I believe that there are several companies that will be benefited by the continuing emergence of VOD, although some may be hindered. We can take a look at just a few of the companies on both sides of the ledger:
Let's begin with Comcast, easily the major domo of U.S. cable MSOs, with more than 24 million subscribers. About half its video subscribers take digital, a necessity for receiving video-on-demand, and an indication that the company has substantial room for growth in this area. Comcast's new triple play of video, data, and telephone products is helping to add digital video subscribers at a rate of more than half a million a quarter, and the company's share price has improved about 65% just this year.
Time Warner, the second-largest of the cable contingent, stands to benefit from VOD through both its soon-to-be-spun-off Time Warner Cable entity, and its Warner Bros. film and television unit. For Fools interested in doing their due diligence on the entire company, its other units generally are doing quite well, and therefore should not be a drag on the share price, which is up 35% since its July nadir.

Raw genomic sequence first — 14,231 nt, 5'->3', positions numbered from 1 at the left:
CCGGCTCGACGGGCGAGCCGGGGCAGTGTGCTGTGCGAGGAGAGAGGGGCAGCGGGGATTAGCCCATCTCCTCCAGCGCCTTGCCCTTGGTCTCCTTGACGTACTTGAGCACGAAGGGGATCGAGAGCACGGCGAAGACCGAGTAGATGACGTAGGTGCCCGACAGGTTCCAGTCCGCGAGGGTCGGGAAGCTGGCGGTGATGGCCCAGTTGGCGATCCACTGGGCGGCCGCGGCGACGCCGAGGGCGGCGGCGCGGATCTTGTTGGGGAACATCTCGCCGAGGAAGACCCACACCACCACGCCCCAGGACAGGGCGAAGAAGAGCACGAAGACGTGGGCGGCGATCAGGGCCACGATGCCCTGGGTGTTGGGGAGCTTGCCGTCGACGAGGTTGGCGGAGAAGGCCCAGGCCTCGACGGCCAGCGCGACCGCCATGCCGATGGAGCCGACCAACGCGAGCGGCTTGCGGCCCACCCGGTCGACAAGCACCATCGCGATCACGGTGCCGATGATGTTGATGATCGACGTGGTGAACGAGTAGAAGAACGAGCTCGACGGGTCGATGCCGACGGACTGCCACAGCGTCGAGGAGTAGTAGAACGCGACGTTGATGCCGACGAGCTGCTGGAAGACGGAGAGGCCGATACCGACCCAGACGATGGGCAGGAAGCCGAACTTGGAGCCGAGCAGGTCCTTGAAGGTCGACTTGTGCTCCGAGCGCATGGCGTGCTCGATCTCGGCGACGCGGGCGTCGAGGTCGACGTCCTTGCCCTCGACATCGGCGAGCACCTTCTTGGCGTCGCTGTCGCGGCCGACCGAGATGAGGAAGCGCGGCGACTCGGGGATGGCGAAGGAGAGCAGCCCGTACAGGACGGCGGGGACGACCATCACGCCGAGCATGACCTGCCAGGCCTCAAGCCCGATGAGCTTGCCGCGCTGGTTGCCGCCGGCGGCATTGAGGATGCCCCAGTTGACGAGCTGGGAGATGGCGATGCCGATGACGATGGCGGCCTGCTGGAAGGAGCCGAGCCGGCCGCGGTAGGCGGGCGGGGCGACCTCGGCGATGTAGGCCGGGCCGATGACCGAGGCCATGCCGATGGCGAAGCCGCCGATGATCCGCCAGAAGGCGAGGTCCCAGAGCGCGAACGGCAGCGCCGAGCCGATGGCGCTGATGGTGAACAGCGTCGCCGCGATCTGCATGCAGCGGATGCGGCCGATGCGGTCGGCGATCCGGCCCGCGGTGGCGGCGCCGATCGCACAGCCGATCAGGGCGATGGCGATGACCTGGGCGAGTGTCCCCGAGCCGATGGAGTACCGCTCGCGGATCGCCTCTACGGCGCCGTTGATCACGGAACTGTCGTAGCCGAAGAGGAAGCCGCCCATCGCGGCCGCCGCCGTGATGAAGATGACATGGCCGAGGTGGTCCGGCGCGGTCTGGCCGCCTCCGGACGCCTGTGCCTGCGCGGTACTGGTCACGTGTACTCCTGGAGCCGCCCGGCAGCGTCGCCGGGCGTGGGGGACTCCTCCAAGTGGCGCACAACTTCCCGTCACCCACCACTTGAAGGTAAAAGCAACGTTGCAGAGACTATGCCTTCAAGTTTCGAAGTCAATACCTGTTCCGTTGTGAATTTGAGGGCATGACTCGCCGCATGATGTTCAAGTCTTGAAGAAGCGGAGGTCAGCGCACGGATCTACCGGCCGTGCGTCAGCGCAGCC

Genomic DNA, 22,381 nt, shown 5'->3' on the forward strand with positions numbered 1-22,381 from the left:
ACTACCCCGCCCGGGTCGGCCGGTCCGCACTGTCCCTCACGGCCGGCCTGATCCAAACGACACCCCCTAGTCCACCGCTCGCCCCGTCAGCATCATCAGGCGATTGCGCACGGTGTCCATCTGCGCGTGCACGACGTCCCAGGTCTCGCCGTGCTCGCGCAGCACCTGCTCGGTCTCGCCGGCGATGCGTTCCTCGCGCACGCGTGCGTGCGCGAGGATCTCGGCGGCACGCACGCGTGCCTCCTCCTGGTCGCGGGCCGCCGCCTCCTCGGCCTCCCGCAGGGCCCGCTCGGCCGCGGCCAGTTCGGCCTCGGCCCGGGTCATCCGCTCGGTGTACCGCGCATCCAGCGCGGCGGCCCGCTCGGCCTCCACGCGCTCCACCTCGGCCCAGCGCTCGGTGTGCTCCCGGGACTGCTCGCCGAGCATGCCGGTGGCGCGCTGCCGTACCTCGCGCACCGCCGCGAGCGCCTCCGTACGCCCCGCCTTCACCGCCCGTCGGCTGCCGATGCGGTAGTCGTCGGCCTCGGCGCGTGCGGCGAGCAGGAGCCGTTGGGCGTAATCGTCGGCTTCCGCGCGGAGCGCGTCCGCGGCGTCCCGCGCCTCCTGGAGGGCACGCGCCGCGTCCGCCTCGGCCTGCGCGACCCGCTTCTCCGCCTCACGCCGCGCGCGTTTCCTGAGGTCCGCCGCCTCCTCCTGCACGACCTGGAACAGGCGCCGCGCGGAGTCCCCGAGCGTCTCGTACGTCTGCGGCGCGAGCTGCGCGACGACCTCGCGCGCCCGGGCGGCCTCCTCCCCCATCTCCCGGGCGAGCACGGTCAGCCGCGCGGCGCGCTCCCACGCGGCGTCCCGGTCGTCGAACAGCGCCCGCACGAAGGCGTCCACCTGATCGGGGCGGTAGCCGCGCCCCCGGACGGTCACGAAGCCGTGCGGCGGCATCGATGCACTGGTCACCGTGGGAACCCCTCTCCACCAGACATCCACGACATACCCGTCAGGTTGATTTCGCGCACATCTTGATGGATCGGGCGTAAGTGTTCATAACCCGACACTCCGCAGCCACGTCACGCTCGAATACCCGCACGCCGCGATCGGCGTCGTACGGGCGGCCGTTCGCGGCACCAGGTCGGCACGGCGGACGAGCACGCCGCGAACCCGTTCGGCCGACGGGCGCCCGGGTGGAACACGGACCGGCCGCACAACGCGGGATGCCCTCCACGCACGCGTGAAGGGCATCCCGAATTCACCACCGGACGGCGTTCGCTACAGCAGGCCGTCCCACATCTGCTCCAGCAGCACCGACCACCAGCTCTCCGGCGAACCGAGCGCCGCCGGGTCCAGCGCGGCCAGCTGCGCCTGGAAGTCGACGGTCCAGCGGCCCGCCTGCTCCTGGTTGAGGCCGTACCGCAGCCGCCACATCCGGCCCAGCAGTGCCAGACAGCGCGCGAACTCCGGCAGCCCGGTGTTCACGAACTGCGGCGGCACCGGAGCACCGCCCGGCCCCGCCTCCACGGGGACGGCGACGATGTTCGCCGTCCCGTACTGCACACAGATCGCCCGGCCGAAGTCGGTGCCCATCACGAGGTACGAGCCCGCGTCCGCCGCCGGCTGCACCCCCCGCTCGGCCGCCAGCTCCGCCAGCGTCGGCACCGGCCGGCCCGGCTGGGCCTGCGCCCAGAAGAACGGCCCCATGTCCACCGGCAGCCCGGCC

Disney is another company that can benefit in multiple ways from the continued emergence and strengthening of VOD, since content is the sine qua non for the functionality. Disney sports a tremendous film library, and its ABC and ESPN television subsidiaries stand to gain from the new Comcast video-on-demand agreement and from similar contracts with other cable providers. Disney's shares are up nearly 40% this year.